Azure Networking Team reaches peak productivity with Visual Studio’s new remote Linux capabilities and improvements

Sinem Akinci

Over the past couple of months, the Microsoft C++ team reached out to a series of customers voting on a suggestion ticket asking for Remote Linux Unit Testing support to better understand their full set of interactions and needs with CMake and Remote Linux scenarios in Visual Studio. After these discussions, we built out a backlog of work items to deliver on any pain points in their experiences.

One of the customers we interviewed and worked closely with during the process was John Schultz, an Azure Networking software engineer. Our team helped John not only to be able to F5 run his CTest unit tests for Linux, improving his productivity on the scale of hours per run, but also improved his gdb debugger performance and overall IntelliSense issues with his configurations. These new improvements can be found in Visual Studio 17.9 Preview 2, so feel free to try out using the Test Explorer for your running and debugging your unit tests in remote Linux scenarios and notice the gdb debugger improvements on first breakpoint hit.

Test Explorer detecting the unit tests in a WSL instance.

Below is an interview with John about his overall experience. Thank you, John, for working with us!


What does your team do?

I work on an Azure Networking team that designs, develops, and operates Azure platform services to support Virtual Networking and PrivateLink features. Our application is cross-platform and we use Visual Studio capabilities to develop for both Windows and Linux. For our application that runs on Linux, the target environment has very limited resources.

What was your development experience before working with the Visual C++ team?

Initially, we could not build in the IDE because we were using custom msbuild-targets for cross-compiling, which were slower and didn’t support IntelliSense. We had seen several posts online at the time that CMake was supported in both Visual Studio (VS) and VS Code, which drove us to ensure our CMake builds were properly functional.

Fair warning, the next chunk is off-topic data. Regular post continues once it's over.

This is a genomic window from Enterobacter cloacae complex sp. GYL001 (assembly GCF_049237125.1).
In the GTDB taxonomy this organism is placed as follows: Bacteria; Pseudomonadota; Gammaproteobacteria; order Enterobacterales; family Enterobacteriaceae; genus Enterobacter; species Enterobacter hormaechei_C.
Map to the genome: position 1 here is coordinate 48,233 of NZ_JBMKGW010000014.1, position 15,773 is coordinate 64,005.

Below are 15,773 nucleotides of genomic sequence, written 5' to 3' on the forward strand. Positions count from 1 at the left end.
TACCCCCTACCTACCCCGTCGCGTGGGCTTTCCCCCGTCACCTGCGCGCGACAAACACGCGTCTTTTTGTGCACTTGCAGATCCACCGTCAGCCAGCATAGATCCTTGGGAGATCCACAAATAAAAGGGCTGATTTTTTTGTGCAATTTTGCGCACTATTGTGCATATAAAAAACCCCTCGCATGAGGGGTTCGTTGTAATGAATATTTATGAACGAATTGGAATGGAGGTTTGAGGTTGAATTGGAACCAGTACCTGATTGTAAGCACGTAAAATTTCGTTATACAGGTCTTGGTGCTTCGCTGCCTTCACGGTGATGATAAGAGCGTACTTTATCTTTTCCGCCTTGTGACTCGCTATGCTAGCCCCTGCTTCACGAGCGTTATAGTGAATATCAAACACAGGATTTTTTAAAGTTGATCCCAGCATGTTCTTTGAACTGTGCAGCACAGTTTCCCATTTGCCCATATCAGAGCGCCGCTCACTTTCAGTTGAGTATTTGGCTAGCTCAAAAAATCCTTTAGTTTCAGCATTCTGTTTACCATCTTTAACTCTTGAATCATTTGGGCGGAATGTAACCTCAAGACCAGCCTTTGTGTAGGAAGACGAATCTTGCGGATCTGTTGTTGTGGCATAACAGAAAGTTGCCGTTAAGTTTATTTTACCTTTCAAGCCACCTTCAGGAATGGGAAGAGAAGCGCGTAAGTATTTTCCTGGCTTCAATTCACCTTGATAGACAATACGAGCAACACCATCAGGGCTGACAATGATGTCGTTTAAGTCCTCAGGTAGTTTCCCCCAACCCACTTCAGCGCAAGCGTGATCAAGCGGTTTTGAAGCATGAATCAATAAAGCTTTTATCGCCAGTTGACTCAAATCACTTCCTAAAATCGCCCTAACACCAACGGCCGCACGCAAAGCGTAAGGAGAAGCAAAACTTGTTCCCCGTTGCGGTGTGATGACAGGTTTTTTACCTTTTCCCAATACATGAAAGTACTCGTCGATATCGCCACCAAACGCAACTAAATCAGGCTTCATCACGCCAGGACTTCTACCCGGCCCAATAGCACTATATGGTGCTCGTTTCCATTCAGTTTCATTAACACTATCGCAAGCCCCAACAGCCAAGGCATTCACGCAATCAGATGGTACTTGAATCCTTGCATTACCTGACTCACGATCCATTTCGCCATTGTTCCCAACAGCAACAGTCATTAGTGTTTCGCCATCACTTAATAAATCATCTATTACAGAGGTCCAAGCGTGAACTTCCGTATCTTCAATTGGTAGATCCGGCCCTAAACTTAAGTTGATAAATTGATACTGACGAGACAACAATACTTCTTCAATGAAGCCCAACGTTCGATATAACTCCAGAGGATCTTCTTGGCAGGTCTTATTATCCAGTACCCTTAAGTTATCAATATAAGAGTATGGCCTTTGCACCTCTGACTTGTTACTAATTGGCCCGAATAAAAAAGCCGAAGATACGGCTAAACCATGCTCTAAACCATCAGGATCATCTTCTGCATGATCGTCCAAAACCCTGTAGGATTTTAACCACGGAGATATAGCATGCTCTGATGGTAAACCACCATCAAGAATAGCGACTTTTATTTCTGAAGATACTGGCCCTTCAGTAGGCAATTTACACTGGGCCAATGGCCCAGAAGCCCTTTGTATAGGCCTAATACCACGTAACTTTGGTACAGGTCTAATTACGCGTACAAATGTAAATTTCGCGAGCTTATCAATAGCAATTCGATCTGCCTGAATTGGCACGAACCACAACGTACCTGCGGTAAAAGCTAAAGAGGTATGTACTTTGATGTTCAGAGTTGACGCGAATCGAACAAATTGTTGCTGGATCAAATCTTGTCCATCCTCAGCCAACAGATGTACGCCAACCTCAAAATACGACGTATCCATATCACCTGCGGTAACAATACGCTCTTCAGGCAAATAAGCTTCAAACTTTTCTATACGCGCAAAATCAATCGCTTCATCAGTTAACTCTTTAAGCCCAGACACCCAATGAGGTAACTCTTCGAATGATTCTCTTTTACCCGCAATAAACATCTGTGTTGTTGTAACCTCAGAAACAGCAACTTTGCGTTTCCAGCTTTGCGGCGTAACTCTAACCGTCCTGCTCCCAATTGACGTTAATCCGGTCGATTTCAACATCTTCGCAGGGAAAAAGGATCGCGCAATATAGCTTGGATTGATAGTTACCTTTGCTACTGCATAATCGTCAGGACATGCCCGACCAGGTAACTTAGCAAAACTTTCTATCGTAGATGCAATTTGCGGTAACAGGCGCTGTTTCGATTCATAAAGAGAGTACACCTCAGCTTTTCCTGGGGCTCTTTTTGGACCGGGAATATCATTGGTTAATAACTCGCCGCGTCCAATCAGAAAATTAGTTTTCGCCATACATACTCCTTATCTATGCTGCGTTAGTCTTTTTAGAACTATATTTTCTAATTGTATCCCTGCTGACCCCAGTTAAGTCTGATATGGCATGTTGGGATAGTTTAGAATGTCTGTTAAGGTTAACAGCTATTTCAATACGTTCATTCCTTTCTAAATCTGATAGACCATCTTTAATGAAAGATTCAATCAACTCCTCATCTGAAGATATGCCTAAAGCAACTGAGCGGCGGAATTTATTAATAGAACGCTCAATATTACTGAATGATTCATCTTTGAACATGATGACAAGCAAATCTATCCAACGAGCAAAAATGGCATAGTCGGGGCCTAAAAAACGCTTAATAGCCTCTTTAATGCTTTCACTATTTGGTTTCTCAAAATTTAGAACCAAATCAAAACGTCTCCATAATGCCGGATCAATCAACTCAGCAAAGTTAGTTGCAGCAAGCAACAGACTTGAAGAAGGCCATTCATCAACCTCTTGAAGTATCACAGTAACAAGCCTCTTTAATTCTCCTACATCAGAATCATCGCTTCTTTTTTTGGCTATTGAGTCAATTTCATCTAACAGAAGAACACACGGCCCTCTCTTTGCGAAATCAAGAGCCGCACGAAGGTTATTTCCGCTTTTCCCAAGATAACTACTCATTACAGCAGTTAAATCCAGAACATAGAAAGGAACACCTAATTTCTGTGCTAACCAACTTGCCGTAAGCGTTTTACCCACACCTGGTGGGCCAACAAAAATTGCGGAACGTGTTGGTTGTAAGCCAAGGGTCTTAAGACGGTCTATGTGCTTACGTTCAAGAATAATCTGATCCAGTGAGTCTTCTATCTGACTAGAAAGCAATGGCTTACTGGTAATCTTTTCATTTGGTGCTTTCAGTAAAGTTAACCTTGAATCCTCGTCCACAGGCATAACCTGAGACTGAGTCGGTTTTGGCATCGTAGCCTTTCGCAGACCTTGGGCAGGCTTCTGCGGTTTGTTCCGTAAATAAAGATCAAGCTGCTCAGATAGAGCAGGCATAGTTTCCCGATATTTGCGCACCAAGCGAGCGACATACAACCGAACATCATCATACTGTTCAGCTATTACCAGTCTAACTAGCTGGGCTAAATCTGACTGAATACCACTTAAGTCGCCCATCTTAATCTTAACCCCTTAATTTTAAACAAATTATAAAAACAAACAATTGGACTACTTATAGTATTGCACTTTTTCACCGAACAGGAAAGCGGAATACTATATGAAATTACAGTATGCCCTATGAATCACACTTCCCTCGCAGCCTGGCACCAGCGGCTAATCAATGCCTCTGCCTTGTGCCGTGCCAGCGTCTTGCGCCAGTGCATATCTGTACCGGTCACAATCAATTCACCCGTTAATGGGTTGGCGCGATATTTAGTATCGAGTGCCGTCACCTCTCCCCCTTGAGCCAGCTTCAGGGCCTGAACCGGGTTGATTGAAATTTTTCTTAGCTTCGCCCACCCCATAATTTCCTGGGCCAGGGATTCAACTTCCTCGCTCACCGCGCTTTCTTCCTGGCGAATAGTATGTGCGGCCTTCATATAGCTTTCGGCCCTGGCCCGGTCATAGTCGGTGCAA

After onboarding to CMakePresets.json and the Ninja generator, we got our CMake projects building in both VS and VS Code. This was awesome for the team as it enabled cross-platform compilation from the IDE integration. At this point, the next friction was running and debugging our unit tests.

Due to lack of remote Linux unit test support in the IDE, we attempted to attach to binaries running in our remote emulator, but the performance was much worse. Regardless, we would much prefer to stick with using Visual Studio for our remote Linux workflows because our team is familiar with Windows. The target system is built for a custom Linux image which is not designed for development, and VS has a suite of debugging and editing tools that we like to use such as IntelliSense, CMake Project System, GitMerge, CallStack, and Watches.

What was your development experience after working with the Visual C++ team?

The Visual C++ team first organized a call to understand our needs – which included adding remote Linux unit test support for CTests, improving upon gdb debugger performance issues, and getting IntelliSense configured for our remote scenarios.

The team then got to work on delivering on this set of asks and circling back with me to ensure that our experience was successful.

After some time, the C++ team notified us that the performance issues were addressed and helped us configure our launch.vs.json so that we could F5 our unit tests. The performance is much more acceptable and having this feature has already remarkably improved the developer experience in our team.

With this new ability to launch and debug using Visual Studio, we were able to onboard a new unit test in minutes, rather than hours (as has been the historic case using ssh, scp and gdb).


Conclusion

We hope these new improvements are able to empower remote Linux users from Visual Studio to increase their productivity with the IDE and have a seamless Linux targeting experience. Thank you so much John and the Azure Networking organization for your engagement and collaboration with the Visual Studio team.

Again, please try out Visual Studio 17.9 Preview 2’s new highly performant gdb debugger and remote Linux unit testing capabilities in the Test Explorer for CMake projects. Currently, the known limitations with remote Linux unit testing are with certain dev container scenarios which are targeted to be fixed by 17.9 Preview 3.

Some tips we would like to share from working with John to configure his remote scenarios are that:

  • If you want to compile with IntelliSense in remote scenarios, you do not need extra information in your CMake Presets such as IntelliSenseOptions. It does not need any extra configuration steps and should automatically configure.
  • If you are building on the same remote machine that you are debugging on then Visual Studio will copy binaries automatically to ~/.vs/<project-name/.
  • If you are building on a different machine, then you can specify deployment options in the launch.vs.json like the example below:
     "deploy": [
        {
          "deploymentType": "LocalRemote",
          "executable": true,
          "sourceMachine": "localhost",
          "sourcePath": "C:\\path-to-exe",
          "targetMachine": "127.0.0.1",
          "targetPath": "/tmp/PortManagerTest"
        }
      ]

 

The Microsoft C++ team would love to hear from any enterprises that work with our IDE and would like to see improvements with their remote Linux and/or CMake scenarios. Please reach out to us via email at cmake@microsoft.com.

 

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